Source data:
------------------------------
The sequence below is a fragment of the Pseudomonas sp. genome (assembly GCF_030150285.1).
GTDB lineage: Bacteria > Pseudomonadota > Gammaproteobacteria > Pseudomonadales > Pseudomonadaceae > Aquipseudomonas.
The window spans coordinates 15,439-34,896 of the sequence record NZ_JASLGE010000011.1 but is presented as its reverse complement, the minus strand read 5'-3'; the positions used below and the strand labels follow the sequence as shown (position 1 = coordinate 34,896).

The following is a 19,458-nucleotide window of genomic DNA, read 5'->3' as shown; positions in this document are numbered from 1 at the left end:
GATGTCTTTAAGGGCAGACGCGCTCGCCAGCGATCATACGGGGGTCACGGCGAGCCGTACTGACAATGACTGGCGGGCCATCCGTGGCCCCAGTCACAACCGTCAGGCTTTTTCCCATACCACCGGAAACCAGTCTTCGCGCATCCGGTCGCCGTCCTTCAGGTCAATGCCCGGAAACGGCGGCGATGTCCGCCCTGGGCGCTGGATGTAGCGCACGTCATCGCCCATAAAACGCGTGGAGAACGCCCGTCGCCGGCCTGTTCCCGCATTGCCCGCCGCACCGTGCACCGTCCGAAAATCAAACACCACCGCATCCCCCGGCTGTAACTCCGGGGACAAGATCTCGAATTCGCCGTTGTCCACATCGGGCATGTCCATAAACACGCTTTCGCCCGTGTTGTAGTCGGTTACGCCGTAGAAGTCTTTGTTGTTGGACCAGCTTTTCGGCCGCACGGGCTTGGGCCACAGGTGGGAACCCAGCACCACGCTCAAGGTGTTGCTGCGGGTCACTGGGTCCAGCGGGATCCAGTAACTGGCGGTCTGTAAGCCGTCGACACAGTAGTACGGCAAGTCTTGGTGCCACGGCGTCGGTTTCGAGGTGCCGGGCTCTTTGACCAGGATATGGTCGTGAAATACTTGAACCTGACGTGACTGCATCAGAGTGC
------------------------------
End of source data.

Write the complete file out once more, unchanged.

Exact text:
The sequence below is a fragment of the Pseudomonas sp. genome (assembly GCF_030150285.1).
GTDB lineage: Bacteria > Pseudomonadota > Gammaproteobacteria > Pseudomonadales > Pseudomonadaceae > Aquipseudomonas.
The window spans coordinates 15,439-34,896 of the sequence record NZ_JASLGE010000011.1 but is presented as its reverse complement, the minus strand read 5'-3'; the positions used below and the strand labels follow the sequence as shown (position 1 = coordinate 34,896).

The following is a 19,458-nucleotide window of genomic DNA, read 5'->3' as shown; positions in this document are numbered from 1 at the left end:
GATGTCTTTAAGGGCAGACGCGCTCGCCAGCGATCATACGGGGGTCACGGCGAGCCGTACTGACAATGACTGGCGGGCCATCCGTGGCCCCAGTCACAACCGTCAGGCTTTTTCCCATACCACCGGAAACCAGTCTTCGCGCATCCGGTCGCCGTCCTTCAGGTCAATGCCCGGAAACGGCGGCGATGTCCGCCCTGGGCGCTGGATGTAGCGCACGTCATCGCCCATAAAACGCGTGGAGAACGCCCGTCGCCGGCCTGTTCCCGCATTGCCCGCCGCACCGTGCACCGTCCGAAAATCAAACACCACCGCATCCCCCGGCTGTAACTCCGGGGACAAGATCTCGAATTCGCCGTTGTCCACATCGGGCATGTCCATAAACACGCTTTCGCCCGTGTTGTAGTCGGTTACGCCGTAGAAGTCTTTGTTGTTGGACCAGCTTTTCGGCCGCACGGGCTTGGGCCACAGGTGGGAACCCAGCACCACGCTCAAGGTGTTGCTGCGGGTCACTGGGTCCAGCGGGATCCAGTAACTGGCGGTCTGTAAGCCGTCGACACAGTAGTACGGCAAGTCTTGGTGCCACGGCGTCGGTTTCGAGGTGCCGGGCTCTTTGACCAGGATATGGTCGTGAAATACTTGAACCTGACGTGACTGCATCAGAGTGC